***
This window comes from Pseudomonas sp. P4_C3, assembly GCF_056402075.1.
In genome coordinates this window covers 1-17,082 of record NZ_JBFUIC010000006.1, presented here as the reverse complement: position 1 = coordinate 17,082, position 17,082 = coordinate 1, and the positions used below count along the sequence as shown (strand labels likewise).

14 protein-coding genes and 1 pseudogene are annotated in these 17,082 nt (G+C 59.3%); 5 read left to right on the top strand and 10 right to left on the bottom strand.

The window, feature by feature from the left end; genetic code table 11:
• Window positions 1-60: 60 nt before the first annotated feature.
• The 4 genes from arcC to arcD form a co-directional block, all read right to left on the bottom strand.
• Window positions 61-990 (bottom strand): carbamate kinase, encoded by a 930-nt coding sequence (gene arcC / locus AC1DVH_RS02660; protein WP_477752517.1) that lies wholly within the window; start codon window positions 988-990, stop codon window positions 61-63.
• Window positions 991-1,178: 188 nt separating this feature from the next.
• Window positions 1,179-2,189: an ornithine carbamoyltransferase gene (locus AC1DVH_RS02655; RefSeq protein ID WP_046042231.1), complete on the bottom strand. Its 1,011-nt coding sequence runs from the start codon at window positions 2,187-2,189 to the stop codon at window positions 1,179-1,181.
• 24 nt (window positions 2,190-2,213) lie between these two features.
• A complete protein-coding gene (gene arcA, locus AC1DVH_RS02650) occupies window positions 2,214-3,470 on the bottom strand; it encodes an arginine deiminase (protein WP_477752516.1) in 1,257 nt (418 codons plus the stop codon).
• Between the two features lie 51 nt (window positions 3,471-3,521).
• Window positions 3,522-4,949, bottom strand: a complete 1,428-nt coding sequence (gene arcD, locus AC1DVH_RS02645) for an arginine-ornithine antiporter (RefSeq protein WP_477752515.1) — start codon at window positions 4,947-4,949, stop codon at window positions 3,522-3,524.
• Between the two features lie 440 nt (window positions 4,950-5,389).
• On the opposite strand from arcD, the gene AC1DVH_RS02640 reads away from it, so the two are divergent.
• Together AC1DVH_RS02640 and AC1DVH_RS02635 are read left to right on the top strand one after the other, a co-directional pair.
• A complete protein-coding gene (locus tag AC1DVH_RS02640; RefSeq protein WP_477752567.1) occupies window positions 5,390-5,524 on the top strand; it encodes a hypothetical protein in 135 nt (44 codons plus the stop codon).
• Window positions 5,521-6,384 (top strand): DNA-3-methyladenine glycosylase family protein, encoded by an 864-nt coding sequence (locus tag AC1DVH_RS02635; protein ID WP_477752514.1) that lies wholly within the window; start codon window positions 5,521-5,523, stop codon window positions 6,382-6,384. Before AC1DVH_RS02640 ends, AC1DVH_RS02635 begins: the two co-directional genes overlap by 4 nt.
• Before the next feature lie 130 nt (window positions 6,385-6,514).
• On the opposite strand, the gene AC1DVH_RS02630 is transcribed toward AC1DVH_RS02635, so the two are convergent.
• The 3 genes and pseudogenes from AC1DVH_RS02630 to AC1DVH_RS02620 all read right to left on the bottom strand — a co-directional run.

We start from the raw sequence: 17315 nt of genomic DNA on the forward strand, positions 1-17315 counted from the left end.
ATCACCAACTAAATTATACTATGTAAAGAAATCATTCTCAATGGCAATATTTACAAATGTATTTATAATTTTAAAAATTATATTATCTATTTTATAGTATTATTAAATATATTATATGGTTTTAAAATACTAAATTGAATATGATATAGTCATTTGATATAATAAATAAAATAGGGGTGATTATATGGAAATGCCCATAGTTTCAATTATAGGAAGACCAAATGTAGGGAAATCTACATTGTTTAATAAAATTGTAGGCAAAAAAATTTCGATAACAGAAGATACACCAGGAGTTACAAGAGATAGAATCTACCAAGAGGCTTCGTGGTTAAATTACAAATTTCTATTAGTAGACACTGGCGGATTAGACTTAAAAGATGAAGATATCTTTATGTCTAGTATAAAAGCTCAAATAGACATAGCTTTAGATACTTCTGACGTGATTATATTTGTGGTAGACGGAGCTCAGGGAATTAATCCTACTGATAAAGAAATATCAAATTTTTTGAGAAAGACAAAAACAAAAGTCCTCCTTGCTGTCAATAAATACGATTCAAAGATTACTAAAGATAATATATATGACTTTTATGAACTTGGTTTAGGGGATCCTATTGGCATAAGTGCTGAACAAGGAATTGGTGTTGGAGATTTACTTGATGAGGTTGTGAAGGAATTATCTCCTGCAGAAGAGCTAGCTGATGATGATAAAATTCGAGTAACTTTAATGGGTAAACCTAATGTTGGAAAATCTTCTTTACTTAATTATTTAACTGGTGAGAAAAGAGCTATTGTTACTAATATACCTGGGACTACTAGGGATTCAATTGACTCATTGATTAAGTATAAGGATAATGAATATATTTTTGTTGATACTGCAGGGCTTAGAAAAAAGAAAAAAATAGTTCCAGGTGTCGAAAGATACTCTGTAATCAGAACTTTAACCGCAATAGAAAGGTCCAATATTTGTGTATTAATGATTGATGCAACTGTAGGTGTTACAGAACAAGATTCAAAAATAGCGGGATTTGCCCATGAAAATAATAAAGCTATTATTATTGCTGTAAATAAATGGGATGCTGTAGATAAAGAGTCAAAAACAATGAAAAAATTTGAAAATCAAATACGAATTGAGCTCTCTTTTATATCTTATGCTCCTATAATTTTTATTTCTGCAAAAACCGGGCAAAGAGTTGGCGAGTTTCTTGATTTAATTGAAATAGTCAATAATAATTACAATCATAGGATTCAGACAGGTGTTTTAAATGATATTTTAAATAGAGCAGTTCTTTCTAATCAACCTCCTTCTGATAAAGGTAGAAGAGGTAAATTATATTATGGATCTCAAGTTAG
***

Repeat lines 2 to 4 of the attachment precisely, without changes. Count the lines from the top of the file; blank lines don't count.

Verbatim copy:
In genome coordinates this window covers 1-17,082 of record NZ_JBFUIC010000006.1, presented here as the reverse complement: position 1 = coordinate 17,082, position 17,082 = coordinate 1, and the positions used below count along the sequence as shown (strand labels likewise).

14 protein-coding genes and 1 pseudogene are annotated in these 17,082 nt (G+C 59.3%); 5 read left to right on the top strand and 10 right to left on the bottom strand.

The window, feature by feature from the left end; genetic code table 11: